Virtual Reality, Education, Net States, and Behavior Modification

“…life is not a problem to be solved but a reality to be experienced.”

This quote is often attributed to Kierkegaard but was actually written by Sarvepalli Radhakrishnan. The full quotation is: “Spiritual life is not a problem to be solved but a reality to be experienced. It is new birth into enlightenment.”

Radhakrishnan was talking about spiritual life in particular but I want to expand it to life in general. It seems like a good starting point for some thoughts about VR and how it fits into education. I work in technology at a school so I get to spend a portion of my time pondering this kind of stuff.

I recently attended a couple of conferences/events that incorporated VR demonstrations. These were my first experiences with the medium and I was impressed. However, I am generally pretty conservative and skeptical when it comes to new technologies and their use in the classroom. My fear with VR (and digital technology in general) is that it increasingly turns life into a problem to be solved, and increasingly isolates people from experiencing unmediated reality.

There is an emerging critique of VR and of the major tech corporations who are pushing it. A recent NY Times story had Jaron Lanier (a pioneer in the field of virtual reality) warning that the technology could make the behavior modification inherent in social media far more powerful:

“If you control the person’s reality, you control the person…Never has a medium been so potent for beauty and so vulnerable to creepiness.”

These companies provide free services that people like. In exchange they give advertisers, foreign governments, and maybe others access to frighteningly effective tools for modifying the behavior of their users (perhaps to buy specific products, believe a particular narrative, hate a certain group of people, etc.). A potent example of how social media can alter people’s behavior comes from a recent NYT opinion piece lamenting a change by Facebook that made it much more difficult for independent media outlets in Serbia to reach their audience.  Sean Parker (founding president of Facebook) recently gave an interview in which he said he has become a ‘conscientious objector’ to social media because he worries about the impact it is having on children’s brains.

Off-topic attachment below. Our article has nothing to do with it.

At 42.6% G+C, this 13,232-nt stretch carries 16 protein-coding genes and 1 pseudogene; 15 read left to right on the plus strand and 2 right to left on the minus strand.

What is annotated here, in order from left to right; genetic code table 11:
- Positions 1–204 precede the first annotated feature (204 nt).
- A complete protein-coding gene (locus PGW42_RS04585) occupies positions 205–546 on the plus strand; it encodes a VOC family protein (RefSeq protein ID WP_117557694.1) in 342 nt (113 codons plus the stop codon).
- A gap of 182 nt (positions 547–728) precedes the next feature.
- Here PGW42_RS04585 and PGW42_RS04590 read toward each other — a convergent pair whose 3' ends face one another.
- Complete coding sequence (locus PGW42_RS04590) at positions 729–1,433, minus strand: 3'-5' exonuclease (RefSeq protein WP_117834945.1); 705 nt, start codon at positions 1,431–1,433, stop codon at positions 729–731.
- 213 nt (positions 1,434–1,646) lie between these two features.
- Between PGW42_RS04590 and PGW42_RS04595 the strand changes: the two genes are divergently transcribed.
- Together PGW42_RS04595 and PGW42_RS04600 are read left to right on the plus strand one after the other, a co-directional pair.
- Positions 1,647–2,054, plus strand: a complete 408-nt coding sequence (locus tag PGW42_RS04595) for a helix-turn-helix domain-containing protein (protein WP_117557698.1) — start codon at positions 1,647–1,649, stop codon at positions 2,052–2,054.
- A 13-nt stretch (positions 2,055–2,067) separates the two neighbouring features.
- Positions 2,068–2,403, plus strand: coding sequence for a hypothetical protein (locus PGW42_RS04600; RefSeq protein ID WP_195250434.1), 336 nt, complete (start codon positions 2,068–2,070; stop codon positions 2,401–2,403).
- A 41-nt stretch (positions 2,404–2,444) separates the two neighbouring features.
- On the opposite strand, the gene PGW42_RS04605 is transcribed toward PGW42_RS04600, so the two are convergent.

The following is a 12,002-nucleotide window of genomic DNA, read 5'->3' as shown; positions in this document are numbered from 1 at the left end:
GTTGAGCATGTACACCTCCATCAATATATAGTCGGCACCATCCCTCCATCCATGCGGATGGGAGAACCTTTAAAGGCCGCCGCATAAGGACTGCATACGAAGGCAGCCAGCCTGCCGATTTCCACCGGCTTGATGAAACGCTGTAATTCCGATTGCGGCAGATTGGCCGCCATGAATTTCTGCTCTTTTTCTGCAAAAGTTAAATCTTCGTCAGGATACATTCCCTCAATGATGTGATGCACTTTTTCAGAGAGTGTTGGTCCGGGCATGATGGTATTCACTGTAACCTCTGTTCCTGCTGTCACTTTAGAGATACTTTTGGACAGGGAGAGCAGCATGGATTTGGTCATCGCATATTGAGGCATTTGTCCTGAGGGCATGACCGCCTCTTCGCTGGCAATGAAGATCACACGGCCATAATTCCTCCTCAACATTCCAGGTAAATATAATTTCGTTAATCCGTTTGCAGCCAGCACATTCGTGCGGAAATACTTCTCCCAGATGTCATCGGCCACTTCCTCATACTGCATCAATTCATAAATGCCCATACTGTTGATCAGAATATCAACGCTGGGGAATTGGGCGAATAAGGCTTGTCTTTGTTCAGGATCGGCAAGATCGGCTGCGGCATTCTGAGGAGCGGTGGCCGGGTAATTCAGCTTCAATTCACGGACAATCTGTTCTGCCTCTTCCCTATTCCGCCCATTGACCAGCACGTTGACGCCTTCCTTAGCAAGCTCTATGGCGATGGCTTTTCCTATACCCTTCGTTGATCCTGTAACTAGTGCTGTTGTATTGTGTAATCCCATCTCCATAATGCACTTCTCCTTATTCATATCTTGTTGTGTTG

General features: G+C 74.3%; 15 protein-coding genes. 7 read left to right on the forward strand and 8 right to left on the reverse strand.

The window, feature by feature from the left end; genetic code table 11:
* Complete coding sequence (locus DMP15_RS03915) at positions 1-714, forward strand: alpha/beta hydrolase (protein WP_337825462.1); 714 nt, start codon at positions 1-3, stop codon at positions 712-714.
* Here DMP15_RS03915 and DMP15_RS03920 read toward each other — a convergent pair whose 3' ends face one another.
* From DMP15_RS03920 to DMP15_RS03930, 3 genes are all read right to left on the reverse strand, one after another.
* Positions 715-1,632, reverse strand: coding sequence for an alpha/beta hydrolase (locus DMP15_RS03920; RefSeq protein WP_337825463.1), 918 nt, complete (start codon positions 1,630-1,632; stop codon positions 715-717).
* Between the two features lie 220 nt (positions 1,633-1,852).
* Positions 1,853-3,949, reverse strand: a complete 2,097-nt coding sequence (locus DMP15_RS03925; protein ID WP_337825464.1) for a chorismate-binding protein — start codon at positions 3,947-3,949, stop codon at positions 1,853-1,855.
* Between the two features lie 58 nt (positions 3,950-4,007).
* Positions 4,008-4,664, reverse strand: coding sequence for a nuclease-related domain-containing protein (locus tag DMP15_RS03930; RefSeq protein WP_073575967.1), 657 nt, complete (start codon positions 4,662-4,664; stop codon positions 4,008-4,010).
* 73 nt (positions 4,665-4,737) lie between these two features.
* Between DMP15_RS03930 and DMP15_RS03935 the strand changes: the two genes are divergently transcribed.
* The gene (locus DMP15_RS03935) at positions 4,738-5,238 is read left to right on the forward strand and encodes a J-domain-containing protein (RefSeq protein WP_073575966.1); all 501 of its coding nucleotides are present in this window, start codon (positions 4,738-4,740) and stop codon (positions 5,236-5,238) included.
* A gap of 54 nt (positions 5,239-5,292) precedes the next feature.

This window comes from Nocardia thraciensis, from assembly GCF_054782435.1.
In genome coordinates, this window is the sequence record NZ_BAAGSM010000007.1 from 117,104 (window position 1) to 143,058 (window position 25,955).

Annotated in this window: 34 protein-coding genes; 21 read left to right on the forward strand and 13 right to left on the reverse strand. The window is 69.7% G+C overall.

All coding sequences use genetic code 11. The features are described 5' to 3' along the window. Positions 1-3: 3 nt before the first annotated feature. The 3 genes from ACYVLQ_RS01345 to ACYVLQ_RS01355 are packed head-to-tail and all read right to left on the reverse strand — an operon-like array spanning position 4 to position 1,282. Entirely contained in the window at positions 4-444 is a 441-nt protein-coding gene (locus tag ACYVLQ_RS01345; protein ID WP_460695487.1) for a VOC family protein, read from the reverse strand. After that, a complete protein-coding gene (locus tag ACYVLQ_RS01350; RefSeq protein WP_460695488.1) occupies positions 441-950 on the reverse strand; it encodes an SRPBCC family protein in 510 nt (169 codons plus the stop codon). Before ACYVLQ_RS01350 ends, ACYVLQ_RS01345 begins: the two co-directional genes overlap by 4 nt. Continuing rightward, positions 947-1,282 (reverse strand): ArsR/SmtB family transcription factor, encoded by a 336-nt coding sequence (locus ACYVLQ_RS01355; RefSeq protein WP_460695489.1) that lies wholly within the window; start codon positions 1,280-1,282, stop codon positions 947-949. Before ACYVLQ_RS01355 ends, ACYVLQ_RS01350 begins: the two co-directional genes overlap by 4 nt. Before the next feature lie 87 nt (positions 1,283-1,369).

Another recent article, this time in Wired, posits that corporations like Google and Facebook have become ‘Net-States’–actors with such global reach and such power that they constitute a force outside of the nation state paradigm.

So, what does this mean for VR and how it ought to be used in education? I think it means that we need to be very careful who we invite into our schools and, by extension, into our kids’ heads. Before we use a specific curriculum we need to know who created it and who paid for it to be created. Before we put a VR headset on a 6 or 7 year old we need to know how it is going to affect her highly-plastic brain:

It’s well-known that the more people know about digital technology, mobile devices, gadgets, social media, and gaming systems, the more likely they are to severely limit their kids’ use of those things. What does it tell us that Steve Jobs didn’t let his kids use iPads?

Yes, VR might have some educational usefulness. It’s an incredibly engaging medium after all. That is what makes it so powerful. It’s potential for good is high. Unfortunately, VR’s potential for what Lanier calls ‘creepiness’ is just as high. Both parents and educators need to be on high alert.

Problems with the Portrayal of Autism in Literature

I recently discovered this excellent website. There are some great articles on the site about the issues with representation of autistic characters in young adult, middle grade, and children’s books. I’m interested in this because I’m currently writing a Y.A. book that features an autistic character. I will definitely take some of the advice to heart. The collective critique that can be drawn from these articles reminds me of Edward Said’s foundational, post-colonial work Orientalism which showed how the ‘Orient’ had been posited in western academia as a culturally static thing (other) that could be studied, depicted, and reproduced. In these articles, the authors are often decrying a similar sort of ‘Austim-ism’ in which autism is posited as a compendium of traits largely drawn from the DSM 5 diagnostic criteria which are foisted onto characters. These characters do not grow or evolve in the common literary sense. Instead, their autism is used as a device that drives the plot and often must be overcome in order to achieve resolution. Some of my favorite quotes:

“Autism, in this landscape, is never simply a part of a character’s identity, and it never was. Instead, it’s merely a means to an end, a storytelling device, something to move a plot, and the characters, along.” (

“In truth, though, our autism does not exist “for” anyone; and neither is it targeted at anyone, either to hurt or to help. It affects both us and others, in both good and bad ways, and it doesn’t make us less real or less human.  It can be shown similarly in fiction; we can be active characters with agency, instead of being included to make other characters sympathetic or to provide education or entertainment.” (

“Fiction can show good character growth for autistic characters. For example, it could show us gaining coping skills, learning to accept ourselves, and learning how being disabled affects us and what it means. (Note that we can grow in some of the same ways that non-autistic people do, too—it doesn’t all have to be about autism!)” (

“If authors do want to center the plot on their autism, let’s read about a character exploring and learning to understand their own behavior. Teach them self-acceptance, self-advocacy, and coping skills. That would be nice to see for a change.”(